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These teams are not bringing their best into the Tourney. How much will it hurt them?
At the same time, maybe not enough of the focus goes to the other half of the upset, the losing team heading back from the NCAA Tournament with its championship dreams shattered.
Certainly, plenty of lower seeded teams are talented enough and good enough on a particular day to win, but a handful of major programs are courting an upset. With the way some of these teams finished the season, they’re practically begging to lose early.
For the teams we’re breaking down as potential upset targets, we’re looking primarily at teams seeded seventh or higher that could lose their first game or teams seeded fourth or higher that could lose in the round of 32. Why not the No. 8 seeds? The 8-9 game is practically a toss up anyway, and No. 9 seeds historically have the advantage at 56-48 all time against the No. 8s.
A quick reaction to the exercise: The South region topped by Florida may be the most chaotic, starting with the injury to Kansas’ Joel Embiid and the slump to finish the season.
Meanwhile, the West region topped by Arizona appears to have the most chalk with only one team (Baylor) on our list for an early loss.
In true NCAA Tournament fashion, then, the favorites will rule the South and the West will destroy your bracket.
SOUTH REGION (No. 1 seed Florida)
Round of 64 opponent: Eastern Kentucky
Without Joel Embiid around the rim, Kansas’ defense has been a problem, allowing 92 points to West Virginia (1.26 points per possession) and 94 to Iowa State (1.2 per possession). Eastern Kentucky is one of the better 3-point shooting teams in the field, and upsets by No. 15 seeds are far less rare than they used to be. If EKU can’t pull the mammoth upset, then the inside-out duo of Alex Kirk and Kendall Williams at New Mexico could give KU trouble.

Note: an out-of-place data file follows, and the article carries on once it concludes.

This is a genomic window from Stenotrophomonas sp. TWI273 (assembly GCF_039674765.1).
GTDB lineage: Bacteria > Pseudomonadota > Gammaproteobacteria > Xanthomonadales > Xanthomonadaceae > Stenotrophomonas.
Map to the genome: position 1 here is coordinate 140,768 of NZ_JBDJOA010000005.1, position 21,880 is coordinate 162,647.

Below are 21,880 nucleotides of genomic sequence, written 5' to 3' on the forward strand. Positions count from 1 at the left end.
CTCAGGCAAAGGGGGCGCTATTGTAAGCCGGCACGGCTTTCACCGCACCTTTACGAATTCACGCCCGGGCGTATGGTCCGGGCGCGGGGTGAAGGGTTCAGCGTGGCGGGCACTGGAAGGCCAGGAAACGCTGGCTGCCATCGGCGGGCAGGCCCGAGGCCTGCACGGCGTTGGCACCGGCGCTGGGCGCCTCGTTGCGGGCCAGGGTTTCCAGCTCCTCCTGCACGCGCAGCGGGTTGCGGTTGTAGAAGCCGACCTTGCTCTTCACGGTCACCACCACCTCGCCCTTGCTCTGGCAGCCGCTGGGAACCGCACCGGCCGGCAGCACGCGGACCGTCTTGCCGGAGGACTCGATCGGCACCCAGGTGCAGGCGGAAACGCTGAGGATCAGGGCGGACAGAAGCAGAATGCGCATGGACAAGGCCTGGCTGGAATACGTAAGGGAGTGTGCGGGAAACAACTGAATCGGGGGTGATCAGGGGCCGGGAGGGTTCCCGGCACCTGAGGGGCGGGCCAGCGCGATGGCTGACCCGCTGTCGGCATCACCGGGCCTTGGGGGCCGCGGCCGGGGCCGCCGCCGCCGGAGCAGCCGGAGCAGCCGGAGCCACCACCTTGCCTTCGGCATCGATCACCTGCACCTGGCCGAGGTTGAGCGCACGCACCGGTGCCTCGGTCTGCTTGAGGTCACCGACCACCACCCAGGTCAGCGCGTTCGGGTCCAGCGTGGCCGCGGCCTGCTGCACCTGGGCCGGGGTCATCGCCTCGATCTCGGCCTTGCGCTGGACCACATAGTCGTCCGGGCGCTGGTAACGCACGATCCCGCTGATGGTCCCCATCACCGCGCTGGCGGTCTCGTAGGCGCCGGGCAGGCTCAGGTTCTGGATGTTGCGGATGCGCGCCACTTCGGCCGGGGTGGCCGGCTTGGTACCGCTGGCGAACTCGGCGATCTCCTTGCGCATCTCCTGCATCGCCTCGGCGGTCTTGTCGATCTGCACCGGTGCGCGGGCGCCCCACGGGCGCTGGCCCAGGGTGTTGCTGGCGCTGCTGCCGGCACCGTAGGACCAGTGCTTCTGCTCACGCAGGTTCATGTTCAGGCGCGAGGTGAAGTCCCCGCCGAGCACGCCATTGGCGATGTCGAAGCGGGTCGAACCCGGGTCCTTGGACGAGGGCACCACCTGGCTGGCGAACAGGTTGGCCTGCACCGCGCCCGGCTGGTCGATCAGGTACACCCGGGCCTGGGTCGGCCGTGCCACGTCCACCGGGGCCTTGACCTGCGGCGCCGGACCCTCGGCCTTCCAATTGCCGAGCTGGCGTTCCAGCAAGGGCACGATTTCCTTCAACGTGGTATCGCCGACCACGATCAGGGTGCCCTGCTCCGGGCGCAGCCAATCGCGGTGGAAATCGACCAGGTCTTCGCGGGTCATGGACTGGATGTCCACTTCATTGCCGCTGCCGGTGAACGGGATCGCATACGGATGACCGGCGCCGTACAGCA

No. 3 Syracuse
Round of 64 opponent: Western Michigan
Even before Syracuse’s first loss of the season, that shocker to Boston College, the offense for the Orange had started to slip. Since Feb. 15, Syracuse averaged less than a point per possession (95 per 100). Only Virginia Tech averaged worse during that span in the ACC. The Syracuse slump helped Virginia get a No. 1 seed and NC State claim a bid, while serving as the season highlights for Boston College and Georgia Tech. Western Michigan and either Ohio State or Dayton are plenty capable knocking out Syracuse.
No. 4 UCLA
Round of 64 opponent: Tulsa
This is perhaps the top-four seed that has received the least amount of attention this season despite Kyle Anderson’s phenomenal close to the year. Maybe it’s East Coast bias, but maybe it’s because UCLA’s most recent loss was by 18 to a Washington State team that just fired its coach. UCLA didn’t win the second leg of a Pac-12 road game this season, so the round of 32 game is just as problematic. At New Mexico and Iowa, UCLA coach Steve Alford has presided over three losses to double-digit seeds in his last four trips to the Tourney.
No. 5 VCU
Round of 64 opponent: Stephen F. Austin
In one of the most fascinating first round games, VCU faces the hottest team in the country not named Wichita State. Regardless of opponent, VCU may not be the team you remember making NCAA Tournament runs in years past. Even though the Havoc defense is still creating problems, the Rams have the lowest-rated team in offensive efficiency of the Shaka Smart era. Stephen F. Austin forces turnovers at a rate similar to VCU.